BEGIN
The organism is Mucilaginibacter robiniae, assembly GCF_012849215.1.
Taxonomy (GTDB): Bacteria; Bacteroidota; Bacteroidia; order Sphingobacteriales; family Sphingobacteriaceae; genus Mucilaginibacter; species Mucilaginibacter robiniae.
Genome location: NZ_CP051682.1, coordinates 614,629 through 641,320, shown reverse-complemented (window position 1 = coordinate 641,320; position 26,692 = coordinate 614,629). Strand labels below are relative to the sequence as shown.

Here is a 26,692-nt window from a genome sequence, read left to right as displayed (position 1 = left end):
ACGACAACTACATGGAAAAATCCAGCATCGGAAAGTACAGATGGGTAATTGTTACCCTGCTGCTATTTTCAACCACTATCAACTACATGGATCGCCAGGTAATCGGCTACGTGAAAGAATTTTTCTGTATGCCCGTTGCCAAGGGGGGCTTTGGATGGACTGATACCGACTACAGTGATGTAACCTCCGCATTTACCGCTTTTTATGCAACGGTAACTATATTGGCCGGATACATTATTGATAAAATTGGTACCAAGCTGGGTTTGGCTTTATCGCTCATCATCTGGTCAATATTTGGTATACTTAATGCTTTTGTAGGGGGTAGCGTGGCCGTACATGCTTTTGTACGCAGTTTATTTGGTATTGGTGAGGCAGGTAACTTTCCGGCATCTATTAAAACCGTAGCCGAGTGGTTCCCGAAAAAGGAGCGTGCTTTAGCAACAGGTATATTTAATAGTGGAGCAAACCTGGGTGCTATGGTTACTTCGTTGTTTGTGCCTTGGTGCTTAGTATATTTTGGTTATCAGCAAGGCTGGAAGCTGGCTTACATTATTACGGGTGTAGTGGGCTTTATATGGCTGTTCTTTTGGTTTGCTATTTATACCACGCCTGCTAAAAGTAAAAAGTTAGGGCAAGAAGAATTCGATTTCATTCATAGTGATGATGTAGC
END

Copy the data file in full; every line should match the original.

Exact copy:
The organism is Mucilaginibacter robiniae, assembly GCF_012849215.1.
Taxonomy (GTDB): Bacteria; Bacteroidota; Bacteroidia; order Sphingobacteriales; family Sphingobacteriaceae; genus Mucilaginibacter; species Mucilaginibacter robiniae.
Genome location: NZ_CP051682.1, coordinates 614,629 through 641,320, shown reverse-complemented (window position 1 = coordinate 641,320; position 26,692 = coordinate 614,629). Strand labels below are relative to the sequence as shown.

Here is a 26,692-nt window from a genome sequence, read left to right as displayed (position 1 = left end):
ACGACAACTACATGGAAAAATCCAGCATCGGAAAGTACAGATGGGTAATTGTTACCCTGCTGCTATTTTCAACCACTATCAACTACATGGATCGCCAGGTAATCGGCTACGTGAAAGAATTTTTCTGTATGCCCGTTGCCAAGGGGGGCTTTGGATGGACTGATACCGACTACAGTGATGTAACCTCCGCATTTACCGCTTTTTATGCAACGGTAACTATATTGGCCGGATACATTATTGATAAAATTGGTACCAAGCTGGGTTTGGCTTTATCGCTCATCATCTGGTCAATATTTGGTATACTTAATGCTTTTGTAGGGGGTAGCGTGGCCGTACATGCTTTTGTACGCAGTTTATTTGGTATTGGTGAGGCAGGTAACTTTCCGGCATCTATTAAAACCGTAGCCGAGTGGTTCCCGAAAAAGGAGCGTGCTTTAGCAACAGGTATATTTAATAGTGGAGCAAACCTGGGTGCTATGGTTACTTCGTTGTTTGTGCCTTGGTGCTTAGTATATTTTGGTTATCAGCAAGGCTGGAAGCTGGCTTACATTATTACGGGTGTAGTGGGCTTTATATGGCTGTTCTTTTGGTTTGCTATTTATACCACGCCTGCTAAAAGTAAAAAGTTAGGGCAAGAAGAATTCGATTTCATTCATAGTGATGATGTAGC